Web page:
(Updated: Feb 09, 2016 )

AREA STATUS WEATHER AND RIDING CONDITIONS
Glacier District
Johnson Pass: OpenJohnson Pass is OPEN for motorized use. Please DO NOT park in the turnaroud (near restroom) at the trailhead. Snowmachine access is through the (open) gate down the wagon road. Do not travel on the summer route as this is a non-motorized trail.
Placer River: ClosedInadequate snow at sea level.
Skookum Drainage: ClosedInadequate snow at sea level.
Turnagain Pass: OpenTurnagain Pass is OPEN for motorized use. Early season conditions still exist including creek beds and open water hazards in the flats. Please stay off of "Rookie Hill" (small feature directly out of the parking lot).
Twentymile: ClosedInadequate snow at sea level.
Seward District
Carter Lake: Open
Lost Lake Trail: ClosedDue to inadequate snow conditions and to prevent resource damage, operating or possessing a snowmobile on Lost Lake Trail is prohibited. Conditions will be monitored daily for a re-opening.
Primrose Trail: ClosedConditions are being monitored for an opening.
Resurrection Pass Trail: ClosedConditions are being monitored for an opening.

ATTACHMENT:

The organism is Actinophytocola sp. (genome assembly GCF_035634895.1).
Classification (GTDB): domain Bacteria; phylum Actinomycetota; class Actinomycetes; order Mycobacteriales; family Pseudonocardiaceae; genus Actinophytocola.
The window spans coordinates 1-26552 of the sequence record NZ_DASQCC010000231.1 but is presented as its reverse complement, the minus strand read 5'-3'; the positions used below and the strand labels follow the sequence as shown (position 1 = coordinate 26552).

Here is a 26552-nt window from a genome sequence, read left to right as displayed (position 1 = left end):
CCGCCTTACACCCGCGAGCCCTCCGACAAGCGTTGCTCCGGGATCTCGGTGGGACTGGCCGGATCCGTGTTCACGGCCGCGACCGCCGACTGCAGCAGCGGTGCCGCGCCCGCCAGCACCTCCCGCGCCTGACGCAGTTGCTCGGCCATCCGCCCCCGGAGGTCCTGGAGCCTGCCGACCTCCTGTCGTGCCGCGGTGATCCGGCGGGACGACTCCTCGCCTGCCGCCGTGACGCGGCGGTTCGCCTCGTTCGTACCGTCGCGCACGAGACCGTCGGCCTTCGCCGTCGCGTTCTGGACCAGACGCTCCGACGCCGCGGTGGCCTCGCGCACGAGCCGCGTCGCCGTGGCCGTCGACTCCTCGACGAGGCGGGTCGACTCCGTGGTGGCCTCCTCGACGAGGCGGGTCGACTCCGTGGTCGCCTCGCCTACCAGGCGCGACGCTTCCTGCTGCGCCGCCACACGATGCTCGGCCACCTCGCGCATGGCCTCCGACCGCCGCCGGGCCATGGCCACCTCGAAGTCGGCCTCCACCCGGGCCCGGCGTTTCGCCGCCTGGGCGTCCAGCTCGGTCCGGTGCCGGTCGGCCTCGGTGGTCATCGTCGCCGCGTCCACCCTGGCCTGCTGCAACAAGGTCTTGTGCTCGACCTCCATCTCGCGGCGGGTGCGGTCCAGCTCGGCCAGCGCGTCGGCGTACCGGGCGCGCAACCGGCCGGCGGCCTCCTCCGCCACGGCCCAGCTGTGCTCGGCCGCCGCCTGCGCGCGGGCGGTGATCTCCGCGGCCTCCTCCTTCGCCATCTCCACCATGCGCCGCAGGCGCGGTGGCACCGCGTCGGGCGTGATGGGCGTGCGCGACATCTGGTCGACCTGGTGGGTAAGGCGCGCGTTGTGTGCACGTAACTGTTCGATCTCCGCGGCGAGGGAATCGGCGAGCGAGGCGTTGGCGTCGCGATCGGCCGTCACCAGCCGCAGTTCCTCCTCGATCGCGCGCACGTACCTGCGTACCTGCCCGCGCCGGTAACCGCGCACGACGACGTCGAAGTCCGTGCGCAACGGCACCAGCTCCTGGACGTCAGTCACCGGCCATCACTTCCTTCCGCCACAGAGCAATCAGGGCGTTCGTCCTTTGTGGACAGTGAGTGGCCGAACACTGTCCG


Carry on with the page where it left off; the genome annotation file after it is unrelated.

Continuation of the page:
Snug Harbor: OpenPark in the lot at mile 9. No place to turn a truck around after this parking lot.
South Fork Snow River Corridor: Open
Summit Lake: Open

Subscribe to the Turnagain Area Avalanche Advisory:

The information in this advisory is from the U.S. Forest Service, which is solely responsible for its content. This advisory describes general avalanche conditions and local variations always occur. This advisory provided by the Chugach National Forest, in partnership with Friends of the Chugach National Forest Avalanche Information Center.


USFS SNOW AND AVALANCHE HOTLINE (907) 754-2369
If you have comments or questions regarding CNFAIC operations or winter recreation management, please email staff@chugachavalanche.org
© 2016 Chugach National Forest Avalanche Information Center. All rights reserved.